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Communicating a Terminal Diagnosis

Michelle Lewis-Austin

Direct observation of Health Care Providers skills when communicating a terminal diagnosis has proven to be inconsistent, unprofessional and often led to poorly made decisions by patients and family members. A review of existing literature has supported this observation. In a study conducted by the American Society of Clinical Oncology, less than 1/3 of oncologists stated that their training helped them to communicate with dying patients or transitioning goals of care. Others reported trial and error as their method of navigating this process in an attempt to yield successful and satisfying outcomes (Jackson, Mack, Matsuyama, Lakoma, Sullivan, Arnold, Weeks, Block, 2008). Another contributing factor was the lack of understanding of the components necessary to make this successful, especially regarding the needs of the patient and family. A cross sectional survey conducted by Rodriguez and Young (2005) found that keeping patients informed of their health status enabled them to make informed choices about the rest of their lives. A recent survey of novice Family Nurse Practitioners confirmed the above findings with 95 percent agreeing that they were not prepared for such a task either through education or exposure in their clinical settings. It is therefore imperative that the Healthcare Practitioner be equipped ensuring patient and family satisfaction while simultaneously increasing the practitioners’ confidence in delivering a terminal diagnosis.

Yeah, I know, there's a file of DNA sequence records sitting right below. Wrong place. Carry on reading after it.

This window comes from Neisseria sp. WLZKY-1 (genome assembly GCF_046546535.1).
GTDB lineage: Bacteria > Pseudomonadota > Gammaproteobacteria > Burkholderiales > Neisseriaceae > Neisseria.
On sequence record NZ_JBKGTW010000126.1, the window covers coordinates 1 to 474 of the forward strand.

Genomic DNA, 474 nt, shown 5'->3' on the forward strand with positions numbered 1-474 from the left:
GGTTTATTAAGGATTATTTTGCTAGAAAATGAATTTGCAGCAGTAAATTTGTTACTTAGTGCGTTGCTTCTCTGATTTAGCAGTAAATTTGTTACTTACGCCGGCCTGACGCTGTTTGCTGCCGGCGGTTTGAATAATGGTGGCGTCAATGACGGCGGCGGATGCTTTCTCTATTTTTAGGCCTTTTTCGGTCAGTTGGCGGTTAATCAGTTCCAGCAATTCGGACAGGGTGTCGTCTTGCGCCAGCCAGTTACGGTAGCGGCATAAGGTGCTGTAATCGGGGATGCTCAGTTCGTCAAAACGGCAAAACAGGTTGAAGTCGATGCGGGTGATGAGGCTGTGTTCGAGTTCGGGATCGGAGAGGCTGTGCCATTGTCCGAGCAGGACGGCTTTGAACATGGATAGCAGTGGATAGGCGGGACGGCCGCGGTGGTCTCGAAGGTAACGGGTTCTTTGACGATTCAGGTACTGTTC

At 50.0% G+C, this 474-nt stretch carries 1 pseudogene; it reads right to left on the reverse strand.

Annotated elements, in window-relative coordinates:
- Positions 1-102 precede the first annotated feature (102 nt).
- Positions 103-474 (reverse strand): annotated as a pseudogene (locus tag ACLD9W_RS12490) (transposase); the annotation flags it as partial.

This is a metadata-only record.



  • Event location
    • Room 269 Open Classroom

  • Event date
    • 4 April 2013

  • Date submitted

    18 July 2022

  • Additional information
    • Acknowledgements:

      Dr. Kim Hudson-Gallogly